Socioemotional Considerations

Three subthemes were generated with respect to the theme of socioemotional considerations: Child Affect, Parent–child Bonding, and Intervention Causes Harm.

Child Affect and Parent–Child Bonding

A majority of study participants commented that the children looked happy, though over a third also mentioned a child’s display of negative affect. This once again indicates that PRT has the capacity to be socially valid, but is not always seen as acceptable. Similar to discussions presented above, clinicians must be attuned to child affect, and if negative affect is shown, other activities—or even other interventions or procedures—should be introduced. This is particularly true when teaching children how to communicate; though some negative affect may accompany learning non-preferred but necessary skills (e.g., brushing teeth, looking both ways before crossing the street; again see Schuck et al., 2021 for a discussion of when it is appropriate to use NDBIs to work on non-preferred skills), it is imperative that children not associate communication with negative feelings. Clinicians must therefore constantly assess how children are feeling about interventions, for example by asking them (if appropriate), monitoring affect (e.g., Robinson, 2011), or using an alternative method (e.g., Tesfaye et al., 2019).
Similarly, parents and clinicians should be aware that simply following the PRT procedures will not automatically result in a bonding experience. The relationship between the adult and child should continually be assessed in the same way other outcome variables are measured. If it appears a positive relationship is not being fostered, changes should be implemented. Additionally, the suggestions outlined above (e.g., evaluating appropriate level of engagement, providing a better balance between learning opportunities and free play) might increase the likelihood of a positive adult–child bond.

Intervention Causes Harm

Importantly, a number of participants highlighted that the intervention shown in the videos could cause harm. Needless to say, an intervention cannot be socially valid if it is causing harm. However, little empirical evidence from intervention research currently exists regarding the notion that PRT and other NDBIs cause reduced self-esteem or other long-term harms, despite many autistic individuals’ insistence that ABA can be abusive. One likely reason for this is the lack of social validation of ABA interventions (including NDBIs) in autism research. That is, it is not that these interventions are necessarily harmless; it is that researchers are not asking the right questions in order to assess possible harm. To address this issue, clinicians must more consistently incorporate autistic people’s (i.e., the intervention recipient’s and advocates’/consultants’) perspectives when designing interventions such that intervention goals and procedures are not viewed as harmful from the beginning. Social validity should also be assessed continually throughout the intervention. Such continual evaluation will allow for potential or real harms to be quickly identified and remedied (Schwartz & Baer, 1991). Similarly, clinicians and researchers need to more systematically assess adverse events/effects during and after the course of interventions (see Bottema-Beutel et al., 2021b; Dawson & Fletcher-Watson, 2021). While adverse event reporting is not equivalent to social validity assessment [though understanding unanticipated outcomes is sometimes considered an important function of social validity (Strain et al., 2012)], we argue that any assessment of social validity is incomplete without reporting of adverse events/effects. It is evident that additional work is necessary to investigate the long-term benefits and harms of behavioral interventions, in order to fully evaluate the effects of intervention on autistic people, optimize intervention recommendations, and avoid adverse outcomes.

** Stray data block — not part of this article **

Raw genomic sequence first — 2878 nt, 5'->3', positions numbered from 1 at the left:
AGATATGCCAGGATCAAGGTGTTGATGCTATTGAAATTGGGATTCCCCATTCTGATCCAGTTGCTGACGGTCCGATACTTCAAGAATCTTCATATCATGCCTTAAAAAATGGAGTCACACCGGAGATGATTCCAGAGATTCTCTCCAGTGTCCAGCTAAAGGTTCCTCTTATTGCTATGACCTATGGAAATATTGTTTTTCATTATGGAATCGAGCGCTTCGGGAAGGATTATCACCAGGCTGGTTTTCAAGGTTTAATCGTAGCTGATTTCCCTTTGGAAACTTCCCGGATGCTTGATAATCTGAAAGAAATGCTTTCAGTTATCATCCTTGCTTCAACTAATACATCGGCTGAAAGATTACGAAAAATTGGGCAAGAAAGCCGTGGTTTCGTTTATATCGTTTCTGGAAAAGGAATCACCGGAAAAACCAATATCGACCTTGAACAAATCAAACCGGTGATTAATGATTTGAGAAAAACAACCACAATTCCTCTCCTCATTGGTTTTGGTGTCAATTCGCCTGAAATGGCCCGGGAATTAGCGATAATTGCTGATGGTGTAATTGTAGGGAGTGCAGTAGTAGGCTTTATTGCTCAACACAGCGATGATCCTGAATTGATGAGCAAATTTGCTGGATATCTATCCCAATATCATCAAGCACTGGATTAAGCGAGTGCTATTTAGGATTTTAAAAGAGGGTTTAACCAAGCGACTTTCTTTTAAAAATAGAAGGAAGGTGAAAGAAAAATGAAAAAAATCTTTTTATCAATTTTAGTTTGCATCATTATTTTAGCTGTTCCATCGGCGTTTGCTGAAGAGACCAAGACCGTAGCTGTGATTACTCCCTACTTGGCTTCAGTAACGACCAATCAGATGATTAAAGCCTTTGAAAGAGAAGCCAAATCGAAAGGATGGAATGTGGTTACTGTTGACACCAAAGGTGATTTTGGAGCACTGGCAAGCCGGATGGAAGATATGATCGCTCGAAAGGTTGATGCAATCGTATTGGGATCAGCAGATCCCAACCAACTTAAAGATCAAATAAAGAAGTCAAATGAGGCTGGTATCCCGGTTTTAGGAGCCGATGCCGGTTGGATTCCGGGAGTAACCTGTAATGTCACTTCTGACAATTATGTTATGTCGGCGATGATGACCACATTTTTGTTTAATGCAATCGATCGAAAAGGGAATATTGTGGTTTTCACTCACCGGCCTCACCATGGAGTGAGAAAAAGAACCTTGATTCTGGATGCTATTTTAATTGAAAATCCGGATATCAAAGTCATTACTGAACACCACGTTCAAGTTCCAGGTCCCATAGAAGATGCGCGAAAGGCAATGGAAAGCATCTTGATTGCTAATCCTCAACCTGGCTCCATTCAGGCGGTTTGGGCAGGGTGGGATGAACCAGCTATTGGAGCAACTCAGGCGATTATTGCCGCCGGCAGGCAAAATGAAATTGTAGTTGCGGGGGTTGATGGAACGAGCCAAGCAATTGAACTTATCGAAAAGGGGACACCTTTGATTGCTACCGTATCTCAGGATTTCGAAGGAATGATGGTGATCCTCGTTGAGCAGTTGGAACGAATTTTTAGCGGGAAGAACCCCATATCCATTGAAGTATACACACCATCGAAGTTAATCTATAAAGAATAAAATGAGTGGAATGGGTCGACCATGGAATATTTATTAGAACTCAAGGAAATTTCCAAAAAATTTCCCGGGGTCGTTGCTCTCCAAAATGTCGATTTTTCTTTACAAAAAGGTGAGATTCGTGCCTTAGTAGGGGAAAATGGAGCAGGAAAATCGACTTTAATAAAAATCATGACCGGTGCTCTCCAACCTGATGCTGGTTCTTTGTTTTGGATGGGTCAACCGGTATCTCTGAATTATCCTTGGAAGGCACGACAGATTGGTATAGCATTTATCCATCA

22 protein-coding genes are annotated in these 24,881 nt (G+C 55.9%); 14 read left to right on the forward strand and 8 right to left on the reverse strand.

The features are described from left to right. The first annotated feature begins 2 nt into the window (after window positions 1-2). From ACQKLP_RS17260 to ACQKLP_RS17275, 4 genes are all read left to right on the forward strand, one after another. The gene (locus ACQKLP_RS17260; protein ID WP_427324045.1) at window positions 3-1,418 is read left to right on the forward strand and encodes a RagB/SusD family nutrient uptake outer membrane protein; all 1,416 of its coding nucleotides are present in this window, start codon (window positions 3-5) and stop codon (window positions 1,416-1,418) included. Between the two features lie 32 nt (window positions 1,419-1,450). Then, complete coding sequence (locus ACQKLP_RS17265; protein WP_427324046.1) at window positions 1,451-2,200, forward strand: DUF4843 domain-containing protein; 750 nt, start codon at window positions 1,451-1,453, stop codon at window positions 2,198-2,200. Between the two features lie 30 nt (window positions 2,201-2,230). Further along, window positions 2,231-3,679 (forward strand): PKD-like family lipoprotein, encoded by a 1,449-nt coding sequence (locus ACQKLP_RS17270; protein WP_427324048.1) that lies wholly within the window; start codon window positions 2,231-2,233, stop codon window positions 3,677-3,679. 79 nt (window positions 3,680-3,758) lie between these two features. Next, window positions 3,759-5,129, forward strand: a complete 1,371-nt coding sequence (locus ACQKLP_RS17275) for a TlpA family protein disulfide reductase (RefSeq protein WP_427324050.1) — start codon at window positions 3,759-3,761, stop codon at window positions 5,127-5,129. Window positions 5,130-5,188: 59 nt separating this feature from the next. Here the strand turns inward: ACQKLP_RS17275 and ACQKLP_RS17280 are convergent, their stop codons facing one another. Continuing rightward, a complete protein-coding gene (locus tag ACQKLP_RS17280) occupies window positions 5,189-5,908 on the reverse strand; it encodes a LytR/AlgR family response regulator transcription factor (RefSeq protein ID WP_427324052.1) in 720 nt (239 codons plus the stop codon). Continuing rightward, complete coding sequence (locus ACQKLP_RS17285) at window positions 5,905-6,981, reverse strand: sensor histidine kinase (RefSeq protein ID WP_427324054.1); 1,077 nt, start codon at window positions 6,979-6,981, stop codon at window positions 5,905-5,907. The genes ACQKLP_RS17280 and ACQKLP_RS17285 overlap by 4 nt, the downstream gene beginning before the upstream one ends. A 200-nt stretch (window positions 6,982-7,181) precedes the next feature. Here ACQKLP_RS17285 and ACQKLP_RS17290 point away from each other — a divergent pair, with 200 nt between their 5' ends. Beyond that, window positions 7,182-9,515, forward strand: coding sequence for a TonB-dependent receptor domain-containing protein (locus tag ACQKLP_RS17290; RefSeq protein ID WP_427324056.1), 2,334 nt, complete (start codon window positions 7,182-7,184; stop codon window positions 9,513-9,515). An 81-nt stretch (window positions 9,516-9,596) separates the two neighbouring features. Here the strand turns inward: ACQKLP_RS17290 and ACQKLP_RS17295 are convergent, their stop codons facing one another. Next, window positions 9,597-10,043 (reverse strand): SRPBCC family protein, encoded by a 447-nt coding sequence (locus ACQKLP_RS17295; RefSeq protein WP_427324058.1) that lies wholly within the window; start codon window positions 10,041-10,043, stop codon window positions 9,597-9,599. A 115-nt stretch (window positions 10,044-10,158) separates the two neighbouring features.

Conclusion

Social validity concerns stakeholder opinions regarding the acceptability of intervention goals, procedures, and outcomes (Wolf, 1978). Our findings illuminate many areas wherein specific PRT principles (e.g., reinforcing attempts, following the child’s lead) were seen as socially valid and could potentially lead to positive outcomes (e.g., positive child affect, parent–child bonding). This indicates the PRT framework has the potential to be socially valid. However, participants also highlighted instances where they felt PRT principles were not adhered to (for example, with regards to not always following the child’s lead), even though the adults met PRT fidelity. This suggests that the nuances of the implementation of an intervention are key in social validity and that meeting fidelity is likely not enough to ensure that adults are implementing PRT in an acceptable way. Furthermore, participants were concerned that some aspects of PRT could be detrimental, both in terms of intervention goals (e.g., its emphasis on spoken language) and procedures (such as not reinforcing some attempts during acquisition tasks). Therefore, just like other models of ABA (e.g., Shepley & Grisham-Brown, 2019), PRT must continue to be reformed and its implementation must be individualized for it to be truly socially valid to the community it intends to serve. It is also important to note that the findings in this study regarding social validity of intervention goals and procedures go beyond PRT, NDBIs, and even behavioral intervention, and can also be applied more broadly across disciplines, such as speech and language therapy, occupational therapy, and preschool and elementary classrooms.

Limitations and Future Research